Malala Yousafzai poses for a selfie with admirers at the National Academy for the Performing Arts on July 30, 2014 in Port of Spain, Trinidad.
Sean Drakes/CON—LatinContent/Getty Images
By Jack Linshi
December 11, 2014

Sure, Malala Yousafzai just became a Nobel Peace Prize laureate, but she’s also a 17-year-old. And that means the Pakistani education activist knows a thing or two about selfies, and — believe it or not — takes selfies, too.

Here are three of Malala’s best practices for taking great selfies:

1. Use selfies for good.

In an interview with the New York Times, Malala explained her approach to taking selfies. And it has nothing to do with angles or lighting:

One of those selfies-for-good was one GMA anchor Amy Robach snapped this summer of Malala, Ban Ki-moon and herself for the #showyourselfie campaign. The campaign, launched by the United Nations Population Fund, brought awareness to the importance of including young people in decision-making processes:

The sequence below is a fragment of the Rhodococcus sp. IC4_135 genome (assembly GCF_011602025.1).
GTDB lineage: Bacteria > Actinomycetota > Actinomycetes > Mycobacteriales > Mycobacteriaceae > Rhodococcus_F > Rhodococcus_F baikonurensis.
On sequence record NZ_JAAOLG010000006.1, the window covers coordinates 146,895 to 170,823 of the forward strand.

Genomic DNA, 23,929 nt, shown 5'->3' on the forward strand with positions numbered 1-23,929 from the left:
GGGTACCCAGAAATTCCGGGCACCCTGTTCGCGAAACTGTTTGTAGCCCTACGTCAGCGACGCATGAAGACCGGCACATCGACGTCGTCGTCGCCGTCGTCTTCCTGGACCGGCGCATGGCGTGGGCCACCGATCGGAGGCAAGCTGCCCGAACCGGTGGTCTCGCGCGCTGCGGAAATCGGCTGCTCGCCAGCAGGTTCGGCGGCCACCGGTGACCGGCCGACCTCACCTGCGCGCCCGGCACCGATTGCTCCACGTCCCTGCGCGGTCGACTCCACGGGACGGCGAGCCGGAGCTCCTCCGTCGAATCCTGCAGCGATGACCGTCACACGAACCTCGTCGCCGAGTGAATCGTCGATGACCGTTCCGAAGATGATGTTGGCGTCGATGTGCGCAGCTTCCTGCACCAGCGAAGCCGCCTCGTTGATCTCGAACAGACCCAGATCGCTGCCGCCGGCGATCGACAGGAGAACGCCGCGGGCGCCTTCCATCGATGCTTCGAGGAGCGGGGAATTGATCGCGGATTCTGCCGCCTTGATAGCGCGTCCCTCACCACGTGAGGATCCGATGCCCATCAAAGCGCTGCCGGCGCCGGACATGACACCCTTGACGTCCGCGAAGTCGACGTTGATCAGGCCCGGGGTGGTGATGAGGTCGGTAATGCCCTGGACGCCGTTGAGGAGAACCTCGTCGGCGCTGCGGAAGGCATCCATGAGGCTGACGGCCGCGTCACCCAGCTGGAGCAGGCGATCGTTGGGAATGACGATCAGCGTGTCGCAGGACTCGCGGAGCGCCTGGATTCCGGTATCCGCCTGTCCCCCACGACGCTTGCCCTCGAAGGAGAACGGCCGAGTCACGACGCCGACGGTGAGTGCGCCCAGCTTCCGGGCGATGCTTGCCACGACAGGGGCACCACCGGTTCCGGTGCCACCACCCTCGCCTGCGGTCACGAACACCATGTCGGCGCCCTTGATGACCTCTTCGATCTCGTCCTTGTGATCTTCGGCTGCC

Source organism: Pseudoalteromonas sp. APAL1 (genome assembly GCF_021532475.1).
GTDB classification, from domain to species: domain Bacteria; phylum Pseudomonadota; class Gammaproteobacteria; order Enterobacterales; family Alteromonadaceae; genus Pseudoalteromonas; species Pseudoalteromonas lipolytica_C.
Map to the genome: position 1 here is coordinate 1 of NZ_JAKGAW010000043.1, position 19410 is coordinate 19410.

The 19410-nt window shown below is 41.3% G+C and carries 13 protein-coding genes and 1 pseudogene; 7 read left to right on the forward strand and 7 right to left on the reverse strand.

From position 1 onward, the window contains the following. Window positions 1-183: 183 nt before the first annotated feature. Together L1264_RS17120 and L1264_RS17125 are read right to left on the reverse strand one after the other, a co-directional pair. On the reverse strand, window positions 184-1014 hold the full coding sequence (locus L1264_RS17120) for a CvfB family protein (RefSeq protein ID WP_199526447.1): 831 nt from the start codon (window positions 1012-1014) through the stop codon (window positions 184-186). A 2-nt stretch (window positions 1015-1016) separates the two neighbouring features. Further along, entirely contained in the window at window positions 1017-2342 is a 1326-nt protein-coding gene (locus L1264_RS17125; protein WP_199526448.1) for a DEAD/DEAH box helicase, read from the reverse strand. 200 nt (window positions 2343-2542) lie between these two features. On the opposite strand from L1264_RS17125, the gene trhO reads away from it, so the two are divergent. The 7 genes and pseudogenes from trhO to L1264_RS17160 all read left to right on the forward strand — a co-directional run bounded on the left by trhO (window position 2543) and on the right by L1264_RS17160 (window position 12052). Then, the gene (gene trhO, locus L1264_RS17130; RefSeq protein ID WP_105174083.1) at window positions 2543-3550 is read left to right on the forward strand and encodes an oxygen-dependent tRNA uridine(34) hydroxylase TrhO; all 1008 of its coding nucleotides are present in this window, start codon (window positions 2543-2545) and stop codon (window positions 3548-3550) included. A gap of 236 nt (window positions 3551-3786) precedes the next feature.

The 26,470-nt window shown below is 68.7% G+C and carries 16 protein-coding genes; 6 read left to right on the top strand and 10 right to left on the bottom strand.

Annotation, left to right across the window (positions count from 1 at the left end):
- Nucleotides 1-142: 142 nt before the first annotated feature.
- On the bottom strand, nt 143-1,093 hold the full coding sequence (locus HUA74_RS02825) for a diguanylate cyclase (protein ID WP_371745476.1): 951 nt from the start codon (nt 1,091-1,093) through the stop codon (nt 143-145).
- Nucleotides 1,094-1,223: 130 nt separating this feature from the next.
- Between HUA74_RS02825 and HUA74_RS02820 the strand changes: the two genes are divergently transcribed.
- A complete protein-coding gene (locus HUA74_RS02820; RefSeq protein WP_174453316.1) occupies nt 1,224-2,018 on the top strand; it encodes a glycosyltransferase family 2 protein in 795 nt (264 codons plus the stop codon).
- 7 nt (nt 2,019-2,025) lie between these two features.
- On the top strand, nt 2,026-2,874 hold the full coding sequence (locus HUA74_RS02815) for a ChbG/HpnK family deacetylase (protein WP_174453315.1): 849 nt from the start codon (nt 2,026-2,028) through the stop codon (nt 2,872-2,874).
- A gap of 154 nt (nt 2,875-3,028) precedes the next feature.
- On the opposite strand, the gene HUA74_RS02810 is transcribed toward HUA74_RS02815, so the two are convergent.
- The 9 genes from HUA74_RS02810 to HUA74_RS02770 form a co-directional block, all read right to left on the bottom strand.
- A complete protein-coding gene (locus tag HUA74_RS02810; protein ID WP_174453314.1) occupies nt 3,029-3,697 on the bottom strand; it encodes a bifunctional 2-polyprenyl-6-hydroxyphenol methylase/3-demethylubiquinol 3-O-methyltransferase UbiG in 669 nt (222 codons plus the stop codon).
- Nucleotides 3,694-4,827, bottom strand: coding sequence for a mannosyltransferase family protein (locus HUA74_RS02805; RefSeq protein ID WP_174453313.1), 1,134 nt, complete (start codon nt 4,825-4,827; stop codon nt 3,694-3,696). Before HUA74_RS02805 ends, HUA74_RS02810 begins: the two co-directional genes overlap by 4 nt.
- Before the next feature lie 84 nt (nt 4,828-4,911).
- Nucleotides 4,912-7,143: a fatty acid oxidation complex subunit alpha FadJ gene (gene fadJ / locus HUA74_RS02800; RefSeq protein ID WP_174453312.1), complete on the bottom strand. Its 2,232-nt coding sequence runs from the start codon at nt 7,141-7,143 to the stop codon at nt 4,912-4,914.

2. Learn from selfies.

Malala doesn’t think that selfies and hashtag activism should be dismissed as useless forms of advocacy. In fact, she credits the #BringBackOurGirls photo campaign for bringing awareness to the public — and to herself — of the Nigerian girls kidnapped by Boko Haram earlier this year. “I came to know about Bring Back Our Girls because it was on Twitter, you could see it,” Malala told the Times. “I think this is the way we can highlight what’s happening and we can speak for our rights.”

She even was inspired to take her own “selfie:”

3. Don’t be above taking selfies.

While Malala champions selfies-for-good, that doesn’t mean she won’t take one just to take one. But make sure to bring your own cellphone — Malala still doesn’t have one.

Contact us at editors@time.com.

SPONSORED FINANCIAL CONTENT

You May Like

EDIT POST